By Rivka Willick
Propaganda-we know the word and most of us would consider it a bad thing, but have you really thought about it? Have you been swayed by propaganda? Do you run into it very often? Do you ever spread propaganda, either knowingly or unknowingly? I decided to take a closer look and discovered that propaganda is woven into the culture from several directions.
Let’s start with the definition.
Merriam-Webster’s Definition: 1. the spreading of ideas, information, or rumor for the purpose of helping or injuring an institution, cause, or person. 2. ideas, facts, or allegations spread deliberately to further one’s cause or to damage an opposing cause.
Dictionary.com Definition: information, especially of a biased or misleading nature, used to promote or publicize a particular political cause or point of view. “he was charged with distributing enemy propaganda”
Merriam-Webster’s definition focuses on the purposeful and deliberate use of information, ideas, or allegations. Dictionary.com emphasizes the biased or misleading element of propaganda. I was especially interested in the Dictionary.com’s example sentence and its use of the word enemy.
After reading the first definition, I thought maybe propaganda could be a good thing, but after I read the second, I came to a deeper understanding. Propaganda divides us-it creates an Us and Them mentality. Propaganda is designed to make the listener feel superior, be on the right side, be acknowledge as one of the good guys. Unfortunately, once it becomes a game of us and them, we stop looking for solutions, or examining the flaws inherent on the “good guys” side.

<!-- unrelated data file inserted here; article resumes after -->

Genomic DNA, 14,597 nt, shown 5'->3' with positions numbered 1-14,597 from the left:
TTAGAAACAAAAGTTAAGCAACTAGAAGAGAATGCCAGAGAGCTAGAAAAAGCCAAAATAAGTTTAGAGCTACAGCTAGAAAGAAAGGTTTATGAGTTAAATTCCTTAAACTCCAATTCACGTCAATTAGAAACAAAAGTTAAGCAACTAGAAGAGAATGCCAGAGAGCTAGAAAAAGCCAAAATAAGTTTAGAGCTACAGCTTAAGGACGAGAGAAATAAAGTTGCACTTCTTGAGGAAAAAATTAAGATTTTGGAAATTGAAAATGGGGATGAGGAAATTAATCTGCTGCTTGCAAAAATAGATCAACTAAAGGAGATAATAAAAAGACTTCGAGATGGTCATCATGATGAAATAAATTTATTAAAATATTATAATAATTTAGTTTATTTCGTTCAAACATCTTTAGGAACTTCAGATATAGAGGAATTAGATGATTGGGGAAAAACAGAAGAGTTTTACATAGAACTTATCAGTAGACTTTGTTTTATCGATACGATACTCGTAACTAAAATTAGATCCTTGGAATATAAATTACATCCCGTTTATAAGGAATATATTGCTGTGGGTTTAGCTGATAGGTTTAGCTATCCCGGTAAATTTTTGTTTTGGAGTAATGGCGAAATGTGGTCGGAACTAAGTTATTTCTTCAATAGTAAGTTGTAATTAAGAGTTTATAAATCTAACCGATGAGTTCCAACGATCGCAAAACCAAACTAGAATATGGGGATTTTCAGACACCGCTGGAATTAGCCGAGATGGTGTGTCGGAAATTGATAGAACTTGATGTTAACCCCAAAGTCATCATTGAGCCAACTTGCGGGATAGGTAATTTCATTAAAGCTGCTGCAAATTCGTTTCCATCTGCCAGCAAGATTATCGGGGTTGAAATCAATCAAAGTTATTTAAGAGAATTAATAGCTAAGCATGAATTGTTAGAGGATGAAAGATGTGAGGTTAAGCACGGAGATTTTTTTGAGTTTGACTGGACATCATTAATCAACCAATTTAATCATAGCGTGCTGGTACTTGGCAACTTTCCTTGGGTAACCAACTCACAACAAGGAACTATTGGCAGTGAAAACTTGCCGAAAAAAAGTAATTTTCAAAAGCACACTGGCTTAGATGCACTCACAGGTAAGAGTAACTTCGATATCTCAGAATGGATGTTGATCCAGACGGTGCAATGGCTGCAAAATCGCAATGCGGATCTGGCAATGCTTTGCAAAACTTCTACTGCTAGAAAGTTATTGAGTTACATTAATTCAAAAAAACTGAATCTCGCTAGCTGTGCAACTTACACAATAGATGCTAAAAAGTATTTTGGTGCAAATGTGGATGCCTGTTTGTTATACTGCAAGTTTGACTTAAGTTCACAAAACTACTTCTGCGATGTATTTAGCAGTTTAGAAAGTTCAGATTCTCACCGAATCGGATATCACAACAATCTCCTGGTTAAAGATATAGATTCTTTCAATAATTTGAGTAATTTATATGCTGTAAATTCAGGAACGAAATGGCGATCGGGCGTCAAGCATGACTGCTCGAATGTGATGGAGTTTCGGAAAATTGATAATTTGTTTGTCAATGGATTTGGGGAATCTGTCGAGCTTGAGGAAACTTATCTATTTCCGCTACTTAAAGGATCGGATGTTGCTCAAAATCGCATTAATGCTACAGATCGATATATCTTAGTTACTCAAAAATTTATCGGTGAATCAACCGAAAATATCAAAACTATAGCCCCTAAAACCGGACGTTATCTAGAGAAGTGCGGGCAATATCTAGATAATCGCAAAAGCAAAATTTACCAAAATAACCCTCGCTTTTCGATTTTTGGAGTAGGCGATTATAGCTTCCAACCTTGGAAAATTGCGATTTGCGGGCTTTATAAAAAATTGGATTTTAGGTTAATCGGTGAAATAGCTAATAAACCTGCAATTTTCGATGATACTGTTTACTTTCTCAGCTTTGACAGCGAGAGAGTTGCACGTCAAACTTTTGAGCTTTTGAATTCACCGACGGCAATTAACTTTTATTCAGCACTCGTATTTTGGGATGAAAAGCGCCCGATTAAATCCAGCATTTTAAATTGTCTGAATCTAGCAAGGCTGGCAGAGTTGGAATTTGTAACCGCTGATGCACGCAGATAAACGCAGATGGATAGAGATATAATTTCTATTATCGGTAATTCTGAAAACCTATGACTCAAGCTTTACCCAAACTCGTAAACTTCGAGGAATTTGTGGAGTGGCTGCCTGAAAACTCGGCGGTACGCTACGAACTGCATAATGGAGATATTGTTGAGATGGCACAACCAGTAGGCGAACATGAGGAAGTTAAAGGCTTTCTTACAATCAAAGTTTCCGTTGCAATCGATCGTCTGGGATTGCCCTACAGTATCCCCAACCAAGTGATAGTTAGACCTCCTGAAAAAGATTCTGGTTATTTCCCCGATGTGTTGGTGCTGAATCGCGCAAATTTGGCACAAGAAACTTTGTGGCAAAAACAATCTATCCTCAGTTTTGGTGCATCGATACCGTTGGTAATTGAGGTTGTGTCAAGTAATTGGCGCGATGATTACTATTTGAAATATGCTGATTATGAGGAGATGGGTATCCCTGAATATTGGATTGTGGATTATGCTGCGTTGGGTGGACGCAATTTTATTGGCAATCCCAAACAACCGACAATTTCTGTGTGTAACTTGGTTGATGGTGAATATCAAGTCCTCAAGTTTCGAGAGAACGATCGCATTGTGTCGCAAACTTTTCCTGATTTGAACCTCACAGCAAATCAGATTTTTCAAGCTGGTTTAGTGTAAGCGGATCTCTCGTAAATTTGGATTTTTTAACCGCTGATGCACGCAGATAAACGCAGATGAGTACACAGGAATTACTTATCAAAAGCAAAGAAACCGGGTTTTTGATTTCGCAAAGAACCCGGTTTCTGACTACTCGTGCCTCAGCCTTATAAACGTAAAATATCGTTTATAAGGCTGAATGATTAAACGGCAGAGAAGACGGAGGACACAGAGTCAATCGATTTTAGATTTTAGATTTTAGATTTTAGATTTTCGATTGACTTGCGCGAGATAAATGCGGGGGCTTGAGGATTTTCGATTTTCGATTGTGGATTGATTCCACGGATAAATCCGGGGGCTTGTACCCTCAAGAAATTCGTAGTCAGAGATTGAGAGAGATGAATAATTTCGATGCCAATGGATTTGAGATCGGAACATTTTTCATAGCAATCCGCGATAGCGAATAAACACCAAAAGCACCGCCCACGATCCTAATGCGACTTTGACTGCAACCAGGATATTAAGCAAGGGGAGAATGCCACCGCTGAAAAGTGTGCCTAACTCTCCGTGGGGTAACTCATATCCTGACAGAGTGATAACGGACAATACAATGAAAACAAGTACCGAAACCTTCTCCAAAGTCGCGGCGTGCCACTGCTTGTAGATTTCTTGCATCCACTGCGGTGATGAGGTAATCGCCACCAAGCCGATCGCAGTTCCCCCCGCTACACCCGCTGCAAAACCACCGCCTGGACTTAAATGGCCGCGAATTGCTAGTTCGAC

Propaganda is often filled with truth, but often partial truths or the deliberate deletion of negative facts, but it’s wrapped up in pretty pictures and often…compelling stories.
After I got the general idea, I searched for specifics and came across a classification system on a marketing site. https://marketingwit.com/examples-of-propaganda (yes, propaganda is used a lot in marketing). Let’s use their basic groups to get a better understanding of propaganda and its many forms.
Stacking the Deck – Leave out certain facts (unpleasant or negative) and include only the positive ones. How often do you do this when you want to look good and push an idea? Do you include the other side?
Mob Mentality – You are inferior unless you behave, buy products, or believe like the rest of us. Anybody who doesn’t is an outcast.
Name Calling – This one is self-explanatory. Using negative words or names to describe someone or something tells the audience who is the bad guy. Now we can take sides. Politicians use this, but historical storytellers can also fall for this trap.
For Your Own Good – Present an opinion as a fact that should be followed. Presenting something as an absolute truth makes it difficult to bring up or even consider another side.
Rotten Apple Philosophy – Just as one rotten apple can contaminate an entire barrel of apples, a negative trait or idea can taint and dismiss the entire person or idea. (I fall for this one all the time)
When propaganda is woven into our stories, it becomes especially powerful. If the story is compelling, fun, or emotional, we may not notice or care that we’ve been swayed to one side or the other unfairly.
In Propaganda Part 2, I’ll try to tackle political propaganda -specifically when used in “The Presidential People Stories” (Just in time for the US State of the Union)
Rivka is available as a story-coach online, in person, and through workshops. Contact her at Rivka@simplyextraordinarytales.com